This comic strip by Nate Restrepo, Illustration ’19, describes some of the milestones in his gender transition.
On a chilly Saturday in November, Maria Restrepo Courtos, an alumna in her 80s, barrels across the parking lot of the Brentwood, New York, public library in a trim, stylish coat, beret, and chunky heels. Her eldest son, Bernabé “Bernie” Restrepo, Patternmaking Technology ’79, clings to her arm, smiling grandly. Bernie’s son Nate, Illustration ’19, welcomes them at the front door. All three are eager to tell their stories. Nate, with long hair, lip rings, and a game-for-anything enthusiasm, comes across as a quirky, confident, super-friendly artist. He also happens to be transgender. I first encountered him at FIT’s 2017 commencement, where he delivered an inspirational valedictory address (he earned his associate’s degree that year) about the courage to come out to his family and friends, and the courage his family needed to emigrate from Colombia. Their gratitude to FIT was palpable: I had to meet them.
The library staff greets Maria by name, and we sit down to talk. In 1965, as is common with immigrant families, she left her husband and children and arrived in New York with nothing but hope and a fierce love of America. “I decided to give my children a chance for a good life,” she says. “I could not do that in Bogotá.” To learn English and improve her design skills, she took night classes at FIT while working at a knitting mill in Queens. An FIT workshop in fashion planning and coordination, a class about trends in silhouettes and colors, “opened all the doors to the industry,” she recalls. Her patternmaking professor, Harry Greenberg, was the production manager at Stacy Ames, and that connection landed her an assistant designer job at the company.
One by one, Maria brought her five children to the U.S. Bernie arrived in 1968 and, after working at the New York Hilton for a few years, he came to FIT. At 29, he was hired as a patternmaker, converting designers’ sketches into patterns and analyzing factory samples. Today, most patternmakers work overseas, and he is one of the few remaining in the city. He works for Jump Design Group, which sells to Macy’s, Nordstrom, and other stores.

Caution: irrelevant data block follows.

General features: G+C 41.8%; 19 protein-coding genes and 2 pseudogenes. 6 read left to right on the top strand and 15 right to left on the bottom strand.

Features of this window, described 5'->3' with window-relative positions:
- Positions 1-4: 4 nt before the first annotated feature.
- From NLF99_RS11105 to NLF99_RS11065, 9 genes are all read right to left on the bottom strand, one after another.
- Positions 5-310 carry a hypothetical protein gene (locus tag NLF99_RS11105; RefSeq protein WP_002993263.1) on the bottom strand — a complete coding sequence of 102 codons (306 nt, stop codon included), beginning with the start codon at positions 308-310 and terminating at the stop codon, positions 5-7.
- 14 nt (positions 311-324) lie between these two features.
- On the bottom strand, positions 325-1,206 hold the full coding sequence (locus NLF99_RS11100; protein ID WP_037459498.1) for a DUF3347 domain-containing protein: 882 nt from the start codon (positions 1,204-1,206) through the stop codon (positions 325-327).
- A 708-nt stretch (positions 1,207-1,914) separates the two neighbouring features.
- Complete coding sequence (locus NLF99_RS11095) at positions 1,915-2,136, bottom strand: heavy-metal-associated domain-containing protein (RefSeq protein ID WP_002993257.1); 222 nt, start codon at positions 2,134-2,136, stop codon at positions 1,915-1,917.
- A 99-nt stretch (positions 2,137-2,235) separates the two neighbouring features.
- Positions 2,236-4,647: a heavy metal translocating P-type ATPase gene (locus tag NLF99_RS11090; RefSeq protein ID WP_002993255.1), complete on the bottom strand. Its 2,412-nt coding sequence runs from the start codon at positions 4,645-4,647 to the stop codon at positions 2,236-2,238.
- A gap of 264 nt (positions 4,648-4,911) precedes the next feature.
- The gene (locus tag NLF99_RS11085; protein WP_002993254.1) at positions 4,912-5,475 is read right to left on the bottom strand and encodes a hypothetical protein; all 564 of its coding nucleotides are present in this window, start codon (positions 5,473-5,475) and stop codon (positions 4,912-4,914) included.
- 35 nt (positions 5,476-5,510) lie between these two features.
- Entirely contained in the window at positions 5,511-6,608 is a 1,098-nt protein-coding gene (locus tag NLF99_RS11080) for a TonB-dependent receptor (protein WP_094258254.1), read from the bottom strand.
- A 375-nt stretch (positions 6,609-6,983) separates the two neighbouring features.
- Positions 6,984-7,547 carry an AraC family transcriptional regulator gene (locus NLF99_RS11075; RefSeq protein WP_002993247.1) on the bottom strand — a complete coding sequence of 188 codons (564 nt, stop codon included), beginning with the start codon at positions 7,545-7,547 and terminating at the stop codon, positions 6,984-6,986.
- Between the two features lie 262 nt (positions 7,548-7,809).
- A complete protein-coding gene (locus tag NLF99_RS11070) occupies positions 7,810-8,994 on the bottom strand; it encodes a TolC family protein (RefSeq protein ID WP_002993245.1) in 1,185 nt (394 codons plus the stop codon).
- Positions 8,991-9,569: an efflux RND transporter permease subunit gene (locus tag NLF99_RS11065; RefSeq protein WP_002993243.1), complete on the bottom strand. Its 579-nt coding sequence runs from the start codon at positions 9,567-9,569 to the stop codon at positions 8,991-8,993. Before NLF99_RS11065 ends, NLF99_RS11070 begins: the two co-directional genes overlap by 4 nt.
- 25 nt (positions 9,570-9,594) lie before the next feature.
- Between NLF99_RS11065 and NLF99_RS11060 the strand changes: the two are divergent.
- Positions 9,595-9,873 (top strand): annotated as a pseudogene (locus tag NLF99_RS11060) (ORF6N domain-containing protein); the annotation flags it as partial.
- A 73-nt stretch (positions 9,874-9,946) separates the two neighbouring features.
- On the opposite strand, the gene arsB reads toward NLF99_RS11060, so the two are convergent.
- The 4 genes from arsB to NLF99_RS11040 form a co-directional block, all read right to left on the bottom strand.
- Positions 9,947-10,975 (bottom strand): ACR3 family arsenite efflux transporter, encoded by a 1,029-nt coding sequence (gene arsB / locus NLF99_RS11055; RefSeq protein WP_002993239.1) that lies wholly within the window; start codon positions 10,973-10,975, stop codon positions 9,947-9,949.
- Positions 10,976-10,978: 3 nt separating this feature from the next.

“It’s a beautiful job, but it’s a lot of pressure,” Bernie says. “You have to meet tight delivery dates, and everything has to be perfect.”
Maria designed for more than 30 years, at Barbara Dance Frocks, Liz Claiborne, and for a short-lived family business, Maria Designs New York, on 40th Street. She retired in 1997.
Nate, born Natali, realized he was transgender at 16, after a year of thinking he might be a lesbian. He told his mother on his 17th birthday, in 2008, seven years before Caitlyn Jenner appeared on the cover of Vanity Fair. It did not go well: She wasn’t ready to accept him as trans. But a few years later, she asked, out of the blue, if he wanted to be called Nate.
“It was oddly uneventful,” he says. “I guess it just had to stew for a while.” He didn’t come out to his father until he began hormone treatments in 2015. He wrote Bernie a letter, but they never discussed it.
“There was no need to respond,” Bernie says. “I understood absolutely.”
Still, when I interview them, Maria keeps referring to Nate as “she,” and Bernie slips up too. It’s surprising, because Nate passes: you wouldn’t know he was anything but biologically male. But for those who raised him as a girl, remembering the new pronoun might not be so easy.
Before he transferred to FIT, Nate was in a communication arts program at Virginia Commonwealth University, and not doing well. He wasn’t interested in the coursework and wasn’t making friends. He moved back to New York, and when a high school buddy recommended FIT, Nate applied for Illustration.
“At the time, I was really skeptical of art schools,” he says. “It helped that my father and his mother had come here.”
He appreciates that the faculty, working artists themselves, teach not just how to make art but also how to make a living. And he relies on his “crew”—fellow FIT students from all over the world, many queer and a few trans—who critique each other’s work honestly. “I’m in the right major, finally,” he says. “I’ve always felt like an outsider, but not here.”
Nate also appreciates FIT’s culture of acceptance. No professor or peer has ever disparaged his identity. And he was very happy to see FIT’s new inclusive restroom signs that welcome all male-identified people into the men’s.
“Ideally, it shouldn’t have to be stated,” he says. “The reality is, there is a lot of transphobia rampant in mainstream culture. The bathroom signs are a step in the right direction.”
We go to lunch at an Islip diner heavily bedizened with Christmas lights and plastic icicle trim. One by one, the servers and the manager stop by to say hello to Maria and Bernie. The Restrepos are truly part of this community. And here, in their element, it’s clear that all three are pioneers in their own way.
– By Jonathan Vatner
Originally published in the spring 2018 issue of Hue.